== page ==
They left for the field June 20, 1862, and arrived in Calcutta on October 20. After laboring for seven years, E. P. Scott determined in 1869 to carry the gospel to one of the most dangerous Naga tribes.


A young Naga man who wished to marry must show thirty skulls of men before he was considered brave enough to defend a wife.  With his violin in hand and a prayer for these savage men, he assayed to enter . . . . their hills. . . . When he reached this place, he found twelve savage warrior chiefs ranged on either side of this narrow divide.  They raised their spears as Scott approached, and at that moment the violin poured forth its sweet strains, and the voice of the singer rang out in the words,


“Am I a soldier of the Cross?”


Thus it was that the door was opened, and the gospel did its mighty work as God used music as the key.


Asiatic cholera swept the area, and Dr. E. P. Scott contracted the disease. On May 18, 1869, as he neared death, his wife asked him if he had peace. He answered, “Yes, perfect peace,” and he entered the land of the well!  Mrs. Scott remained until 1873 when she returned to America with her three children.  Mrs. Anna Kay Scott entered medical school and graduated as a medical doctor. She practiced medicine in Cleveland, Ohio for twelve years, after which she was ready to return to the mission field. She was appointed to Swatow, China where the need for medical assistance was great, and arrived on November 15, 1889. Her day started at 4:00 a.m. And continued until 10:00p.m., during which time she would often see two hundred patients. Dr. Anna Kay Scott arrived back in Chicago on June 3, 1914, thus completing her missionary life.


Dr. Dale R. Hart: Adapted from: This Day in Baptist History Vol. I. (Thompson/Cummins)pp. 228 -229.



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Dr. Thomas and Carey Bound for India.

On April 4th 1793, William Carey and Dr. John Thomas boarded the “Earl of Oxford” for Calcutta. However, when the ship’s captain was informed that he would forfeit his commission if he took the missionaries, the two men were put ashore. Through Thomas’s hard work, arrangements were made with a Danish ship, and despair was transformed to joy as Mrs. Carey and the Carey children were able to travel as well.  They sailed on June 13, and God’s purpose would be fulfilled! Dr. John Tomas suffered many tragedies and died on October 13, 1801, but to this servant of Christ, we are indebted, for he it was who led Carey to India.

Dr. John Thomas, a name that is practically unknown among Baptists today, but Dr. Thomas was greatly used of God in opening the door of the modern-day missionary movement. Reared in the home of a Baptist deacon in England, John Thomas was early subjected to the gospel. He was not saved, however, until after his completion of medical training and his marriage. “Turning eagerly to the Scriptures, he accepted Christ as his Saviour. ‘  And then, he says, ‘my assurance of pardon and everlasting happiness ran high and strong.’ “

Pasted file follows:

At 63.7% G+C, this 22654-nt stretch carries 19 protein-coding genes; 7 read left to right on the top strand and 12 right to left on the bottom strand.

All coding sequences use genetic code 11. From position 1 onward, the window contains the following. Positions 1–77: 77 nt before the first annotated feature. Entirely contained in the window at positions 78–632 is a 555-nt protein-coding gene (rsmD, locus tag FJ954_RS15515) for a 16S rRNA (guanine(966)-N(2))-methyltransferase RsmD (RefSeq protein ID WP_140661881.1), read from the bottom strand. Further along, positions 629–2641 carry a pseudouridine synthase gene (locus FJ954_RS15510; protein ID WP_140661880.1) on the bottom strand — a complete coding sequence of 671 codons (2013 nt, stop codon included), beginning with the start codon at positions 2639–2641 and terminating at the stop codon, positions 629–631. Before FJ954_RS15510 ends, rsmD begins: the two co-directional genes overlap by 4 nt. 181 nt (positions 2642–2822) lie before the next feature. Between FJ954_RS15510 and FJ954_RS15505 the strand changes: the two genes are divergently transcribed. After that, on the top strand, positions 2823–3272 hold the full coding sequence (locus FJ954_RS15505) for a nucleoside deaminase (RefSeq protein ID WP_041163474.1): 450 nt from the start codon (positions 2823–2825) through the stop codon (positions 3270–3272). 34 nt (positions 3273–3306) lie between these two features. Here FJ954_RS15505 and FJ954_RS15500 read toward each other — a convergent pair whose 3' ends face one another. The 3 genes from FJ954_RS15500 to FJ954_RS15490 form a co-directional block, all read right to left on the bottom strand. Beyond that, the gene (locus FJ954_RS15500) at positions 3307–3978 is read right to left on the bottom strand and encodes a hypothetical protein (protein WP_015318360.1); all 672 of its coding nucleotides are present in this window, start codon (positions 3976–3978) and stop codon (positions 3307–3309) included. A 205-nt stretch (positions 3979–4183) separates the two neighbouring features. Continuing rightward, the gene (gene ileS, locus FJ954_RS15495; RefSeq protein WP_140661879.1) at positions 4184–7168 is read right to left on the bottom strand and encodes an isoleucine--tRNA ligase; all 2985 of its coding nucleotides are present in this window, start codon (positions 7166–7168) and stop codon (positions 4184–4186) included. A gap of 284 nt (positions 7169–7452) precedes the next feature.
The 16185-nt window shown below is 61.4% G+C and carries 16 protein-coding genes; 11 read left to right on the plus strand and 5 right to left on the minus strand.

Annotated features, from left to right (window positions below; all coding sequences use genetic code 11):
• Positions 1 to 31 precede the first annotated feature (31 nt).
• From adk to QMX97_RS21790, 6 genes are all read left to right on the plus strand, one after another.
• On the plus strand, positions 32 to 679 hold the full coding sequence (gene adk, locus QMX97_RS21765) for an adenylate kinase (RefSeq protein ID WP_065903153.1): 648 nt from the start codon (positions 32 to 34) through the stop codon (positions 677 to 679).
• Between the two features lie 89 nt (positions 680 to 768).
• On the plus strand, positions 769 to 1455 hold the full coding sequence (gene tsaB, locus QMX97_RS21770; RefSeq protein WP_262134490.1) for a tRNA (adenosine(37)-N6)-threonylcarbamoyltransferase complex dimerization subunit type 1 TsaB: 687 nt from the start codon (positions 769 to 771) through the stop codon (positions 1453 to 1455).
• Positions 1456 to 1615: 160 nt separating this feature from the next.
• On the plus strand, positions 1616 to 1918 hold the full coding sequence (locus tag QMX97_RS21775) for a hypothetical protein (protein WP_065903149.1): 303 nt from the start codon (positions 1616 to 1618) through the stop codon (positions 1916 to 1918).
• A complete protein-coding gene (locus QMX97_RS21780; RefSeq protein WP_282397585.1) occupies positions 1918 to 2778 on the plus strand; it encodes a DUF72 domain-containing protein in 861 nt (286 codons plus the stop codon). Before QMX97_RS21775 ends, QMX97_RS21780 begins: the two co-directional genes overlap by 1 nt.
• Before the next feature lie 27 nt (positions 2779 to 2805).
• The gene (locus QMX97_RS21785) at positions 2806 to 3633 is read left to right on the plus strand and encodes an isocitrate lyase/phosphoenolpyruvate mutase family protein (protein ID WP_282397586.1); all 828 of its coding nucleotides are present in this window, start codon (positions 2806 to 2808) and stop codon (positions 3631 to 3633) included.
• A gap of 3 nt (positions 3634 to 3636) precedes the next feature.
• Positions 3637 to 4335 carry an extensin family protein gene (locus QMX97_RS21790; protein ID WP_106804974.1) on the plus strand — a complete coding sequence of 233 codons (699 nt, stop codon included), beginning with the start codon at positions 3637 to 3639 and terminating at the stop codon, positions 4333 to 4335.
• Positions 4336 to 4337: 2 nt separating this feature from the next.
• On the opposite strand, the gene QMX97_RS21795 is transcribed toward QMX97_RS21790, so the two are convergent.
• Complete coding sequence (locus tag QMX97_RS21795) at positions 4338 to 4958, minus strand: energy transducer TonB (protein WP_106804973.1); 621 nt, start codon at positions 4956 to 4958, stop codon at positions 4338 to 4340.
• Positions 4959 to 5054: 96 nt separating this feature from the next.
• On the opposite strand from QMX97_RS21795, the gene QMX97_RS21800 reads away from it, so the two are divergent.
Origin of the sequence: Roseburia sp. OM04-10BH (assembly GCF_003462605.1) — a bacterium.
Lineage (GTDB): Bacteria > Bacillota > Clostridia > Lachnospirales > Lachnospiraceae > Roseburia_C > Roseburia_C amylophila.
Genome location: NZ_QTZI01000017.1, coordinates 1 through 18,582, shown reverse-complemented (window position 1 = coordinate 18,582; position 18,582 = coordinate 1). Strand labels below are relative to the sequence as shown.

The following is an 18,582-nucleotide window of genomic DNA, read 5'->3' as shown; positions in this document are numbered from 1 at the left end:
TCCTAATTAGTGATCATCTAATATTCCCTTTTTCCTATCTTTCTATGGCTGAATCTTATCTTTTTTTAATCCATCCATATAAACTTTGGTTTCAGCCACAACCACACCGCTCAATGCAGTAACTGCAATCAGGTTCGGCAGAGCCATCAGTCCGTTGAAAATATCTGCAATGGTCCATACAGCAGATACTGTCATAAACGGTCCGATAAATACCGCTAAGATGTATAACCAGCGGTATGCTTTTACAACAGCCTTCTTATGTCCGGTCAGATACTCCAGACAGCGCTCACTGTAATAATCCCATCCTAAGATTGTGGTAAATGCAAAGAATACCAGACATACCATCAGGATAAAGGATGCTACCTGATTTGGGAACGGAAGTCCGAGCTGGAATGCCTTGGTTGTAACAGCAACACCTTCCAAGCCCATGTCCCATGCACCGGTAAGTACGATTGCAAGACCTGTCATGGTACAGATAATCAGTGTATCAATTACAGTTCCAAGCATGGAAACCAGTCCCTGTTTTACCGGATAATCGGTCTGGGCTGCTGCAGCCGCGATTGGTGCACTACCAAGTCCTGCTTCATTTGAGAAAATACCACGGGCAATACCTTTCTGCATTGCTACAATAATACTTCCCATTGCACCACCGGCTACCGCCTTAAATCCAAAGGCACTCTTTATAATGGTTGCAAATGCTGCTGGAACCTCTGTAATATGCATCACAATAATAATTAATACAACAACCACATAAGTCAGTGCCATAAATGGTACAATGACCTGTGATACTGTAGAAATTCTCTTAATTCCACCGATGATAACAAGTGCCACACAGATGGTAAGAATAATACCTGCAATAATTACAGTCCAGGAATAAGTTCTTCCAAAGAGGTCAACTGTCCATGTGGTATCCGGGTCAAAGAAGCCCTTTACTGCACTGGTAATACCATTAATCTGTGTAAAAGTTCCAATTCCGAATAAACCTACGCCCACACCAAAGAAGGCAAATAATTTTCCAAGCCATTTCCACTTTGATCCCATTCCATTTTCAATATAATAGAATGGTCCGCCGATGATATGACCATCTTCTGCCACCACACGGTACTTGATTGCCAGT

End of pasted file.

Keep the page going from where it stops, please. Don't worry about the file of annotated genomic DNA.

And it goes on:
Dr. Dale R. Hart: Adapted from: This Day in Baptist History Vol. I: Cummins Thompson /, pp. 137-38.



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Joshua labored with Mr. Carey in translating the Scripture
December 04, 1837 – Joshua Marshman died, and was laid to rest in “God’s Acre.” That plot in India that is now consecrated by the mingled dust of generations of missionaries who await the resurrection. Marshman, born in a Baptist home in Wiltshire, England, on April 20, 1768 knew early the message of saving grace. When he was 24, he moved to Bristol to supervise a school of the Broadmead Baptist Church. While there he also took classes at the Seminary, and for five years studied Hebrew and Syriac. Carey had gone to India in 1793, and the missionary reports had stirred the hearts of the Marshmans for the cause of missions. The Marshmans applied to the mission, were accepted, and sailed in May, arriving in Calcutta in Oct. of 1799. They opened a young ladies’ boarding school which became the largest of its kind in India. This supplemented their support, and all the profits went to the Serampore Mission. They also established two more such schools which work was carried on by Hannah Marshman. She continued on until her death in 1847. Joshua had not been robust in his youth, and at the time of his leaving had been in poor health but the Lord undertook for His servant and he said that he had not paid out a single sovereign on medicine in 36 years. Joshua labored with Mr. Carey in translating the Scripture, preaching and other missions work. He mastered Chinese and translated the Scriptures into a Chines Bible. He printed the works of Confucius and used the profits to place God’s Word in the hands of the disciples of Confucius. On one occasion he was mobbed and on another he was arrested. The Carey’s and Marshman’s used £80,000 of their own money to save the property when the young men took over the mission after the old men died off.
Dr. Greg J. Dixon from: This Day in Baptist History Vol. I: Cummins Thompson /, pp. 505-07.